Skip to main content
Press Release

Tennessee Man Pleads Guilty to Felony and Misdemeanor Charges for Actions During Jan. 6 Capitol Breach

For Immediate Release
U.S. Attorney's Office, District of Columbia

            WASHINGTON – A Tennessee man pleaded guilty on June 21, 2024, to a felony and misdemeanor charge related to his actions during the Jan. 6, 2021, breach of the U.S. Capitol. His actions and the actions of others disrupted a joint session of the U.S. Congress convened to ascertain and count the electoral votes related to the 2020 presidential election.

            Allan Jennings, 57, of Hillsboro, Tennessee, pleaded guilty to a felony offense of civil disorder and a misdemeanor offense of destruction of government property before U.S. District Judge Reggie B. Walton. Judge Walton will sentence Jennings on Oct. 4, 2024.

            According to court documents, Jennings traveled from Tennessee to Washington, D.C, to attend the "Stop the Steal" rally at the Ellipse and other election-related events in the District on Jan. 6, 2021. After the rally, Jennings approached the Capitol building and the West Plaza, where a large crowd had gathered. By about 2:40 p.m., the crowd on the West Plaza had grown violent and moved toward the Inaugural stage and Lower West Terrace. The crowd then began to attack law enforcement officers in this area. Officers soon retreated from the attack into an entrance to the Capitol building known as the Tunnel.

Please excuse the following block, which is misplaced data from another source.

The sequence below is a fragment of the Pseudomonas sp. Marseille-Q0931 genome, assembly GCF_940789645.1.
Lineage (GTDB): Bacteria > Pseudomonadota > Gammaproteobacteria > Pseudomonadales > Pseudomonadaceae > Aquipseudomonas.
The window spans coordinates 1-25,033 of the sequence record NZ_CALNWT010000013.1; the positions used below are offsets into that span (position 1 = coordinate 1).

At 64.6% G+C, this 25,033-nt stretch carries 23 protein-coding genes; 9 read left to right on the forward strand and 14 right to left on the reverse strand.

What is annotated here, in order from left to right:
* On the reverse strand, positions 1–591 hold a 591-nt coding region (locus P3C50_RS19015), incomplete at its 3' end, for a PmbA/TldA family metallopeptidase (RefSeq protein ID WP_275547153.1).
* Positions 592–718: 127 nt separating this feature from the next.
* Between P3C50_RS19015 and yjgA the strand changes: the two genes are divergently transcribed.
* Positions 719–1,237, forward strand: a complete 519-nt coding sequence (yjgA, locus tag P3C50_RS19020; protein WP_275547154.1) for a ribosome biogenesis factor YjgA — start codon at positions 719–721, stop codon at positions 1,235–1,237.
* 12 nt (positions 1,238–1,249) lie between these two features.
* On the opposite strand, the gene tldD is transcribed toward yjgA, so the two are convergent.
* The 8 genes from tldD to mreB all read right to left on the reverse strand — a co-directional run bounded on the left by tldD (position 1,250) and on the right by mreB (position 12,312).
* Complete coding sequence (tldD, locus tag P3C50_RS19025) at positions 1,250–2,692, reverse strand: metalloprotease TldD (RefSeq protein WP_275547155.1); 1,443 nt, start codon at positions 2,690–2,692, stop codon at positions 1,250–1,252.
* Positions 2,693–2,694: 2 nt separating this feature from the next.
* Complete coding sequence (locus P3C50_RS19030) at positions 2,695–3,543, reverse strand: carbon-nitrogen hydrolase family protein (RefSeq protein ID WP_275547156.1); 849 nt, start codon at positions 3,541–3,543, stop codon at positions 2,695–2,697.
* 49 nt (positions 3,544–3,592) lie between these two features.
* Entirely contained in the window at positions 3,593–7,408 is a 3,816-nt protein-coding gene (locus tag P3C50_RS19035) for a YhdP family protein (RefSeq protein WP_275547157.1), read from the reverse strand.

At approximately 2:41 p.m., Jennings was among the first few rioters to pursue retreating police officers into the Tunnel. Upon entering the Tunnel, Jennings moved forward toward a double set of closed glass doors that separated the mob from police officers and the Tunnel hallway leading deeper into the Capitol building. The police had closed the doors to keep the mob from venturing further down that hallway, and they began to form a line to further prevent the mob from advancing.

            Jennings then pulled out a pair of medical scissors and used the scissors' glass-breaking end to tap the glass on one of the glass doors. Jennings quickly struck the glass multiple times, shattering the door's glass on the second attempt. The damage to the door cost $825 to repair.

            Court documents say that after Jennings shattered the glass, the mob moved through the now broken sets of doors and began its push against the police line. Jennings made his way toward the front of the mob, where he put his hands on a police officer's shield. Jennings then returned to the middle of the mob in the Tunnel, before exiting the Tunnel at approximately 2:47 p.m. and returning to the Inaugural stage and Lower West Terrace.

            The FBI arrested Jennings on Sept. 12, 2023, in Tennessee.

            The U.S. Attorney's Office for the District of Columbia and the Department of Justice National Security Division's Counterterrorism Section are prosecuting this case. The U.S. Attorney's Office for the Eastern District of Tennessee provided valuable assistance. 

            The FBI's Knoxville and Washington Field Offices investigated this case. Valuable assistance was provided by the U.S. Capitol Police and the Metropolitan Police Department.

            In the 41 months since Jan. 6, 2021, more than 1,450 individuals have been charged in nearly all 50 states for crimes related to the breach of the U.S. Capitol, including more than 500 individuals charged with assaulting or impeding law enforcement, a felony. The investigation remains ongoing.

            Anyone with tips can call 1-800-CALL-FBI (800-225-5324) or visit

Updated June 24, 2024

Violent Crime
Press Release Number: 24-529